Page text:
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Redefining longevity: the new centenarian spirit

The US centenarian population is doubling every decade – and they're redefining aging and longevity.

By Chris LandersCorrespondent / April 17, 2010

As a model of longevity, Elsa Hoffman 102 – with her great-grandaughters Blair (l) and Elsa Textor-Black – says there's nothing "I say I can’t go to or don’t want to do." This centenarian's version of slowing down in the past decade is to limit her travel to places near her Florida home – South America, for example.

Melanie Stetson Freeman/Staff

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Garnett Beckman says she'd prefer to just be known as a little old lady who walks. For a long time, she didn't tell people her age. It proved to be an impediment when she wanted to hike the Grand Canyon at age 75 – no one would take her.

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"Nobody would go with me. They didn't think I could do it," recalls Ms. Beckman, now 102. "I was afraid I couldn't do it."

So she got up early, told her son she was taking a trip with friends, and hopped a bus by herself, hiking nine miles down Bright Angel Trail and overnighting at Phantom Ranch on the other side of the Colorado River. She woke up early and hiked back to catch the early bus. When her son picked her up in Phoenix, she told him where she'd been.

"He almost wrecked the car," she says.

She was just getting started. She hiked the canyon again a few weeks later, and her son came with her. She'd make the trip more than 20 times in the following decades.

Though she discontinued her Grand Canyon hikes when she was 91, Beckman still walks closer to home, sometimes to the senior center where she volunteers to "help with the old folks" and teach bridge on weekends. She's used to people asking her age, but she doesn't let it slow her down much. She runs with a younger crowd, she says: "My companions were always a generation behind me."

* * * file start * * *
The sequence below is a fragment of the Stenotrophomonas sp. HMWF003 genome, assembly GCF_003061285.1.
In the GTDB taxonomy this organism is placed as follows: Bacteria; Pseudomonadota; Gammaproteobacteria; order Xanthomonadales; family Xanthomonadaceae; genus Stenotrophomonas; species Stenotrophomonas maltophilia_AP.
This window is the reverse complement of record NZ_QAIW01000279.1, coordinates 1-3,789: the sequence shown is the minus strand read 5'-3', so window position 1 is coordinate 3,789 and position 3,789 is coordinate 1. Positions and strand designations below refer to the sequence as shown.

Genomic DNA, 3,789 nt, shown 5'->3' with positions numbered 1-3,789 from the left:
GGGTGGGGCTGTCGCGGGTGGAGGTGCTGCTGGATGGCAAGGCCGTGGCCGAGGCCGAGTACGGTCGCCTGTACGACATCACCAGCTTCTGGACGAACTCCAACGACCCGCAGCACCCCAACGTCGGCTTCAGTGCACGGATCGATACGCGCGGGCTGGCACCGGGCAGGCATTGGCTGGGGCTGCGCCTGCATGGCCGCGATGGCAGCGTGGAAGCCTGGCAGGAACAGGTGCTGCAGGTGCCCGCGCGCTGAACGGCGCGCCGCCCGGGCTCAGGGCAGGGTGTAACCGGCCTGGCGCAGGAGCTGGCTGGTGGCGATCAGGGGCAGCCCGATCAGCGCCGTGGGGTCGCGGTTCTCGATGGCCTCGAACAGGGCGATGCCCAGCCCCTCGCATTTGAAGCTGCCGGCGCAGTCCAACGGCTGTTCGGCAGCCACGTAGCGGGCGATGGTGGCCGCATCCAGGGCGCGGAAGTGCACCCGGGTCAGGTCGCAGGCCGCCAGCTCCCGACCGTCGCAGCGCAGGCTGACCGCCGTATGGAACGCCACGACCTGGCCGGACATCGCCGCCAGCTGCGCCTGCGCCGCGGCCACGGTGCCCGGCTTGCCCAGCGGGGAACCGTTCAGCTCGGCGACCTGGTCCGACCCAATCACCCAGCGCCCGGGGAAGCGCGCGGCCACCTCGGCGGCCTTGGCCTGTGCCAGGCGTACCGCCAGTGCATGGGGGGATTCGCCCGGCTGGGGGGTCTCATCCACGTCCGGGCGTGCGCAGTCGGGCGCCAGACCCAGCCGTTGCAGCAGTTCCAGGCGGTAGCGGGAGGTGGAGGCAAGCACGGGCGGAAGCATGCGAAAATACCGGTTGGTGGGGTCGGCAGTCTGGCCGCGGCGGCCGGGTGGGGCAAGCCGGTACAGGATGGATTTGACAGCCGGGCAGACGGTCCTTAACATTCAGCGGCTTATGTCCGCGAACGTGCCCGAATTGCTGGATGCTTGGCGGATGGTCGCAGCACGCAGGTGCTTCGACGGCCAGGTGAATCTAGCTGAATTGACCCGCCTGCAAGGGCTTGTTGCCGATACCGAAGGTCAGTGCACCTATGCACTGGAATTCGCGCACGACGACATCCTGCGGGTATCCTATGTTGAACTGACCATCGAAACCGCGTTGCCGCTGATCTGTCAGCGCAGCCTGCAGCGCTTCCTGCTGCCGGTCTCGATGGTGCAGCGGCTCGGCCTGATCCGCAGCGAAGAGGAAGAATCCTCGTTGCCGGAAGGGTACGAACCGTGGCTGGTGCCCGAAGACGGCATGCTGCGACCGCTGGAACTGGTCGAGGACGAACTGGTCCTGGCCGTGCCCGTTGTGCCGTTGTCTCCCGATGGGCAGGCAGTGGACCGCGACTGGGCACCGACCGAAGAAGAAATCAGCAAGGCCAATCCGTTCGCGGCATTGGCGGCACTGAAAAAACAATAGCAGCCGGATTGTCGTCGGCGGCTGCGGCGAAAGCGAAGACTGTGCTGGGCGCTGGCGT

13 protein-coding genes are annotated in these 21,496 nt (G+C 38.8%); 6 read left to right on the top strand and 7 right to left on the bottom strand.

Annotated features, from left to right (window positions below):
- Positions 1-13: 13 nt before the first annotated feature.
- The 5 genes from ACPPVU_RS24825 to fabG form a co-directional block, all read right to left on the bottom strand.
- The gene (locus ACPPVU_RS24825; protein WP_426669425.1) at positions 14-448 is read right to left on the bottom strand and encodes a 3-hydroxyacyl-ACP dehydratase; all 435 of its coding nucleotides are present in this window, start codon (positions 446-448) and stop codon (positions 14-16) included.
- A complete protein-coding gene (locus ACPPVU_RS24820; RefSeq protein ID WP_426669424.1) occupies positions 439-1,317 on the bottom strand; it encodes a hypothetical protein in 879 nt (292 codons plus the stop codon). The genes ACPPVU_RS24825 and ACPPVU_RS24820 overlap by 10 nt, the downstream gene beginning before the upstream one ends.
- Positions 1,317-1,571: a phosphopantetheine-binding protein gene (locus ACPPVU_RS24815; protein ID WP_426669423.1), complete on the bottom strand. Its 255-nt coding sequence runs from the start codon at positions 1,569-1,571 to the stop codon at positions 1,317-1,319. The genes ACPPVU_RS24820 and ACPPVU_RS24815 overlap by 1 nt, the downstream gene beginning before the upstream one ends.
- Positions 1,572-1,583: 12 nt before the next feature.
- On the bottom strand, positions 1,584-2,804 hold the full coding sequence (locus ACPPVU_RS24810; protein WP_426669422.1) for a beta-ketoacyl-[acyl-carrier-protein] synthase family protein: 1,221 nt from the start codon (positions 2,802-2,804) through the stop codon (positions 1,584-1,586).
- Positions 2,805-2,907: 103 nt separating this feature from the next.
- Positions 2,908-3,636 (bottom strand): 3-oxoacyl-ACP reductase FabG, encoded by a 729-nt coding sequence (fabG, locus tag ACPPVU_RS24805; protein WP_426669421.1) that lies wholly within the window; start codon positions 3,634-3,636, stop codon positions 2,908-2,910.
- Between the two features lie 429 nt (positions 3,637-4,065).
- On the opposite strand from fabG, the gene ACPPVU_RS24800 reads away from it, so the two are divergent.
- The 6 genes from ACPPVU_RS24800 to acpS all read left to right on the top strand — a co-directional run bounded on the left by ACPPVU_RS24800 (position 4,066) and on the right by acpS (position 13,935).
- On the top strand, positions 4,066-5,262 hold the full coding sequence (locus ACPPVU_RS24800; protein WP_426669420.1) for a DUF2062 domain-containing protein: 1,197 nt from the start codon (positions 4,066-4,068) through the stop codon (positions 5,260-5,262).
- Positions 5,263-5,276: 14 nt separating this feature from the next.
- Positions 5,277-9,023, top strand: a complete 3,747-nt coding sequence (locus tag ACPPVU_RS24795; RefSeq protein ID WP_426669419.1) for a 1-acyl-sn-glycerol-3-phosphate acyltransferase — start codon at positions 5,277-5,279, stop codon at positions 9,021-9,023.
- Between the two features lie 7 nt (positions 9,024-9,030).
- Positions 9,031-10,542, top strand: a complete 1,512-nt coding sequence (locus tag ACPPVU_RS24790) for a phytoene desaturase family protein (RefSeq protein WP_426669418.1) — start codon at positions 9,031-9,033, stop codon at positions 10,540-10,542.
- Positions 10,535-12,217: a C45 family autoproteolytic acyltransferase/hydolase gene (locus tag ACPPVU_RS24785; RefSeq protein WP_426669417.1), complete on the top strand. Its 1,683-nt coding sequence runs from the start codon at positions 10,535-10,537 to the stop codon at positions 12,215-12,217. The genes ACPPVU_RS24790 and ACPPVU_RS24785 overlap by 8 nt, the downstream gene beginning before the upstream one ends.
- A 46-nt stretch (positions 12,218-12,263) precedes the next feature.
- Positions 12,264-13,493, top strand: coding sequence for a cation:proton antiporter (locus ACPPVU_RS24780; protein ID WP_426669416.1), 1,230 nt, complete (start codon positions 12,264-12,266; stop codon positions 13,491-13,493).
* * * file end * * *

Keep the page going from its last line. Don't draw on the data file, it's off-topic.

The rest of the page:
As a centenarian, Beckman has achieved what some demographers project most kids today will achieve: to live past 100 with mental and physical health largely intact.

Medical science attributes increasing longevity to a complex interplay of diet, exercise, and genetics. But attitude, researchers suggest, is another factor we can learn from our elders: Act as if you're still living, rather than dying.

It's what one elder advocate calls "the centenarian spirit."

"The emergence of the oldest old, and the problems that surround it, are among the most important social issues of the 20th century," says Peter Martin, a gerontologist and medical researcher at Iowa State University in Ames. "While health and genetics and everything are important, there are also important psychological components ... people we talk to seem to suggest that they've worked pretty hard at it – because they enjoyed it."

Increasing longevity will have broad economic effects. But the implication for the individual is a wide-open question: How are we to live these bonus years we never expected to have?

"If progress in reducing mortality continues at the same pace as it has over the past two centuries, which is a matter of debate, then in countries with high life expectancies most children born since the year 2000 will celebrate their 100th birthday – in the twenty-second century," wrote James W. Vaupel, a Duke University (N.C.) demographer in a March 25 Nature magazine review of current studies. "Longer lifespans will alter the way individuals want to allocate time during their lives and will require radical revision of employment, retirement, health, education and other policies."

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